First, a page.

“You would not be a drone in the hive always?”
“As far as I can see, sir, we who call ourselves lords generally are drones.”
“I deny it,” said the Earl, becoming quite energetic as he defended his order. “I deny it utterly. I know no class of men who do work more useful or more honest. Am I a drone? Have I been so from my youth upwards? I have always worked, either in the one House or in the other, and those of my fellows with whom I have been most intimate have worked also. The same career is open to you.”
“You mean politics?”
“Of course I mean politics.”
“I don’t care for politics. I see no difference in parties.”
“But you should care for politics, and you should see a difference in parties. It is your duty to do so. My wish is that you should go into Parliament.”
“I can’t do that, sir.”
“And why not?”
“In the first place, sir, you have not got a
seat to offer me.
You have managed matters among you in such a way that poor little
Loughton has been swallowed up. If I were to canvass the electors of
Smotherem, I don’t think that many would look very sweet on me.”
“There is the county, Oswald.”
“And whom am I to turn out? I should spend four or five thousand pounds, and have nothing but vexation in return for it. I had rather not begin that game, and indeed I am too old for Parliament. I did not take it up early enough to believe in it.”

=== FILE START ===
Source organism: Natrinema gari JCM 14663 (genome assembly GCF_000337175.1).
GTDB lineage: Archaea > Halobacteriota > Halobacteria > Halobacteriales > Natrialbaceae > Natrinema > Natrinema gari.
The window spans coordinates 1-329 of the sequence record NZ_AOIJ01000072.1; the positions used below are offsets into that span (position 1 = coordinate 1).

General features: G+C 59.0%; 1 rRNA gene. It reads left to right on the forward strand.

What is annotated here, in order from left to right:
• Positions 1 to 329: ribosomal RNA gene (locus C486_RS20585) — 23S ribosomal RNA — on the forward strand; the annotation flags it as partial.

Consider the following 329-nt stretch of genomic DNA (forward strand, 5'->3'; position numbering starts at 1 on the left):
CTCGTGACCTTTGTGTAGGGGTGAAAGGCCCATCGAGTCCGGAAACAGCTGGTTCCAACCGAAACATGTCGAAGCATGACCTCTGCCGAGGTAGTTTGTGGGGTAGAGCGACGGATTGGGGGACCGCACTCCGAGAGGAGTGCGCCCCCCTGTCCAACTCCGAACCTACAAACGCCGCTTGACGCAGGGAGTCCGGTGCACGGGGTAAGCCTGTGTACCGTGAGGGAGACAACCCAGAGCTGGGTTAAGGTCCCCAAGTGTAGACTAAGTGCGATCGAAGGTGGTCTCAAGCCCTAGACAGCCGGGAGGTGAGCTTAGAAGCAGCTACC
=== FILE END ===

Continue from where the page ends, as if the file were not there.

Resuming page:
All this made the Earl very angry, and from these things they went on to worse things. When questioned again as to the future, Lord Chiltern scowled, and at last declared that it was his idea to live abroad in the summer for his wife’s recreation, and somewhere down in the shires during the winter for his own. He would admit of no purpose higher than recreation, and when his father again talked to him of a nobleman’s duty, he said that he knew of no other special duty than that of not exceeding his income. Then his father made a longer speech than before, and at the end of it Lord Chiltern simply wished him good night. “It’s getting late, and I’ve promised to see Violet before I go to bed. Good-bye.” Then he was off, and Lord Brentford was left there, standing with his back to the fire.
After that Lord Chiltern had a discussion with Violet, which lasted nearly half the night; and during the discussion she told him more than once that he was wrong. “Such as I am you must take me, or leave me,” he said, in anger. “Nay; there is no choice now,” she answered. “I have taken you, and I will stick by you,—whether you are right or wrong. But when I think you wrong, I shall say so.” He swore to her as he pressed her to his heart that she was the finest, grandest, sweetest woman that ever the world had produced. But still there was present on his palate, when he left her, the bitter taste of her reprimand.